Later, carriers received a squadron of S-3 Viking anti-submarine jets, which adapted Swiss Army knife-like to serve as tankers, spy planes, jammers, fast transports, and even strike jets.
In the 1980s, the Navy introduced F/A-18 Hornet, a jack-of-all-trades supersonic attack plane. As the threat of mass bomber attacks evaporated with the end of the Cold War, the Navy decided it would be more efficient to focus on a single multirole design, the FA-18E/F Super Hornet, which can fly further and more stealthily than its smaller predecessor, as well as the specialized EA-18G Growler electronic attack model.
The Vikings were retired, arguably prematurely, their anti-submarine role subsumed by a squadron of more effective though shorter-range SH-3 or SH-60 helicopters, which also provide search-and-rescue services for downed pilots.
Air-refueling duties are performed buddy-on-buddy by Super Hornets. Since 1966 long-range C-2A Greyhound turboprop transports have delivered passengers and cargo to carriers, but these will be replaced by more flexible but expensive CV-22 Osprey tilt-rotors that can switch between vertical and conventional takeoff modes.
Today’s average sixty-four-jet air wing is significantly smaller than its predecessors, with three squadron of Super Hornets, a half-size squadron of Growlers, and two squadrons of older FA-18C/D Hornet jets which are transitioning to new F-35C Lightning stealth jets. These last enable penetration of defended enemy airspace and can fuse their powerful sensors with friendly ships or Super Hornets.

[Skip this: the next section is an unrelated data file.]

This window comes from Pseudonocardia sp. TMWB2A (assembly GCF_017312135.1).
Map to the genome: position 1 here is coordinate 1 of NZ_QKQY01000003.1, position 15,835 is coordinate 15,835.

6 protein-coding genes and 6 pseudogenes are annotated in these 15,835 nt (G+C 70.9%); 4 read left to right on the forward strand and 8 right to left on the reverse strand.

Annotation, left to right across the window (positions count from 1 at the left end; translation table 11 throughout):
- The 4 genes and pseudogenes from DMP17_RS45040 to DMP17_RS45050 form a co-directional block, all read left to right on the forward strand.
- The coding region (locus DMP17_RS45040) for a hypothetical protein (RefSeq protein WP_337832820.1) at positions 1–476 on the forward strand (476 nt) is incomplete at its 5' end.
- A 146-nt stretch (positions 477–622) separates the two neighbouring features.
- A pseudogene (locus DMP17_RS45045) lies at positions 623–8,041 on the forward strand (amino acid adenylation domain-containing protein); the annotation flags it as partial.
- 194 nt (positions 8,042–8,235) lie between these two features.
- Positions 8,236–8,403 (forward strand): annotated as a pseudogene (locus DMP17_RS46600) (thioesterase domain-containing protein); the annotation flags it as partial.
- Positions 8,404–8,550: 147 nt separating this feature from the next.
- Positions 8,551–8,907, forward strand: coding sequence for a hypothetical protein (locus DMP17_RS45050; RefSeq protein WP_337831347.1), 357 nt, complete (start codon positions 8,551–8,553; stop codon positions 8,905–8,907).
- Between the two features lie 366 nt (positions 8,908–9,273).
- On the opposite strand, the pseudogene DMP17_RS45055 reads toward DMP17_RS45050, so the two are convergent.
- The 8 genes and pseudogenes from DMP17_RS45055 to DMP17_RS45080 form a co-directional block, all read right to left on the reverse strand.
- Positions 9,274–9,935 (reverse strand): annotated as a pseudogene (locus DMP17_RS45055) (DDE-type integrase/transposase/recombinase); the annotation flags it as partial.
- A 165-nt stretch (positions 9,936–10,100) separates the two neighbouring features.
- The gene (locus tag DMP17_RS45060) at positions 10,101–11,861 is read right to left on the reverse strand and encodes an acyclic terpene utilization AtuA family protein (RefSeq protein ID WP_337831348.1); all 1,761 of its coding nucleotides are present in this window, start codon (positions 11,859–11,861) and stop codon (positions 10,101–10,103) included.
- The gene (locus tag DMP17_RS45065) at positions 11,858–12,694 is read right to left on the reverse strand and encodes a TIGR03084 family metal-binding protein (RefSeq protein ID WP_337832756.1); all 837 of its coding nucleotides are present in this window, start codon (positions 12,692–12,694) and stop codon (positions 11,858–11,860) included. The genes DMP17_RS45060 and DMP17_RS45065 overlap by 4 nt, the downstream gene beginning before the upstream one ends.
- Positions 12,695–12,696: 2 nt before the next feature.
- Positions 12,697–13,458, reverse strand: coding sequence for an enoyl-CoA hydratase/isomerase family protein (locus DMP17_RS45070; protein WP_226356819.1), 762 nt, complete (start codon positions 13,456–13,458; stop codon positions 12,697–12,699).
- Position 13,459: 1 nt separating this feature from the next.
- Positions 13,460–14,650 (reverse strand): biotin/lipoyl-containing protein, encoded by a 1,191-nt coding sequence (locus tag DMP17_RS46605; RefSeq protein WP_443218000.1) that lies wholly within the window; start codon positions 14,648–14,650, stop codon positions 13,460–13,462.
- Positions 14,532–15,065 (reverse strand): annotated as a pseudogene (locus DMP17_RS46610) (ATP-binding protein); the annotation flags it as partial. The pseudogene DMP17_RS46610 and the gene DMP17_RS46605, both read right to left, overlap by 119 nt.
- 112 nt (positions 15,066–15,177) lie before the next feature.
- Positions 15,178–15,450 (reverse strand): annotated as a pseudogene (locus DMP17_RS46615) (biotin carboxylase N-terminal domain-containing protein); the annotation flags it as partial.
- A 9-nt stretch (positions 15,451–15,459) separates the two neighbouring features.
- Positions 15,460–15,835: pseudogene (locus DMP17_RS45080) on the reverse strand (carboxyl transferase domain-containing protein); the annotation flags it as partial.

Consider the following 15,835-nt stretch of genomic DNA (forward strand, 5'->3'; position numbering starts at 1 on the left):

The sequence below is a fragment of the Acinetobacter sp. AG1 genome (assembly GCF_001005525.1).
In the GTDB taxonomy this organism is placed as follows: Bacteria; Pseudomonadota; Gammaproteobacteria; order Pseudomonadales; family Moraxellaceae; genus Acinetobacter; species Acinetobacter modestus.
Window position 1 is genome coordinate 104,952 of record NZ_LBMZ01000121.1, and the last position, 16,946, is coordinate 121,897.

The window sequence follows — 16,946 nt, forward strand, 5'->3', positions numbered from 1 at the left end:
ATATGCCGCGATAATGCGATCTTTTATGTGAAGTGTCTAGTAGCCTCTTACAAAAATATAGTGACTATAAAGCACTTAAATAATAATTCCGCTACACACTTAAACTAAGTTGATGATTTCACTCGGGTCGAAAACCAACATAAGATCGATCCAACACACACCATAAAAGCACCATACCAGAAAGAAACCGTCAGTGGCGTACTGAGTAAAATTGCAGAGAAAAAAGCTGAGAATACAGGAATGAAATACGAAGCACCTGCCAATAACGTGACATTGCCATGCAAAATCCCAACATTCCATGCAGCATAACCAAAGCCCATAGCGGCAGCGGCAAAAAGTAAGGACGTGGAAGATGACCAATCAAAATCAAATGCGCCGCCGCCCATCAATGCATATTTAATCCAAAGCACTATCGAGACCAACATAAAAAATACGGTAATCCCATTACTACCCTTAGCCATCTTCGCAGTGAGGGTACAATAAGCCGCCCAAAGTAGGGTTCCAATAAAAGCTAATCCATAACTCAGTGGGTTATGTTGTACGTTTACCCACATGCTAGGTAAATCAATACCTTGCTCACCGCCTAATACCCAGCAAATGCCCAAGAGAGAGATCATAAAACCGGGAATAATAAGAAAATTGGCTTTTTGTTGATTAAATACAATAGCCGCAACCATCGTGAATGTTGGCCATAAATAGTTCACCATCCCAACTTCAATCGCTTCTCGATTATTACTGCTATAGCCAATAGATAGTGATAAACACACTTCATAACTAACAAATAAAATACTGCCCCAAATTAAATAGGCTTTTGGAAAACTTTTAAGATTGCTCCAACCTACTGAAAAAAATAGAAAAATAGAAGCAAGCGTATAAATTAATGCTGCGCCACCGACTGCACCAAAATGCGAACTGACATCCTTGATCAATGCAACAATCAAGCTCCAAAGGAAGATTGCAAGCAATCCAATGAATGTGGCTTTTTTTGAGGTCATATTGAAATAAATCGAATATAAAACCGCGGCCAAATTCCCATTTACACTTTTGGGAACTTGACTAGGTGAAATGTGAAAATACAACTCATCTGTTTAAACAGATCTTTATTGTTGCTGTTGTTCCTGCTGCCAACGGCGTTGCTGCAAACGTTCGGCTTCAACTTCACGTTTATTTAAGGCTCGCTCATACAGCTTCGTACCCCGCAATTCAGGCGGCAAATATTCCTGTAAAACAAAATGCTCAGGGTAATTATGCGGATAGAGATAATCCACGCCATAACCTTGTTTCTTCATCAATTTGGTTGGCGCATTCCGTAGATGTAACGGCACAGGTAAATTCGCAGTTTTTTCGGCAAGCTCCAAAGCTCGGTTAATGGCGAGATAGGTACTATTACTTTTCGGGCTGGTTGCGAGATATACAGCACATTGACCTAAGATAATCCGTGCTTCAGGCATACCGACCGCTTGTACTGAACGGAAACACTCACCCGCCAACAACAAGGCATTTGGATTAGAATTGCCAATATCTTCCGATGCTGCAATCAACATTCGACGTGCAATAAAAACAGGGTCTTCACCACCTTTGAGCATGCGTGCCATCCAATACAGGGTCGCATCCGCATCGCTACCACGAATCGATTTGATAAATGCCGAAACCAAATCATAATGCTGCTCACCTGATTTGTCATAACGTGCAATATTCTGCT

However, there are concerns that the aircrafts’ five hundred and seven hundred miles combat radiuses will force carriers to come dangerously close to enemy shores. New long-range ground-based ballistic missiles, air and sea-launched supersonic cruise missiles, and very quiet yet inexpensive AIP-powered submarines pose major new challenges to the carrier’s survivability in littoral waters, and their role in a high-intensity conflict in the Western Pacific is subject to debate.
The Nimitz-class flattops were built to serve for a half-century, which means the Nimitz is scheduled for retirement in the 2020s, to be replaced by carriers of the new, $13-billion Gerald Ford class, which boast fancy electromagnetic catapults. However, in order to maintain a twelve-carrier Navy, the Nimitz and its sister ships may see their service lives extended. One way or another, Nimitz-class supercarriers will continue to sail the world’s oceans well into the mid-twenty-first century
Sébastien Roblin holds a Master’s Degree in Conflict Resolution from Georgetown University and served as a university instructor for the Peace Corps in China. He has also worked in education, editing, and refugee resettlement in France and the United States. He currently writes on security and military history for War Is Boring .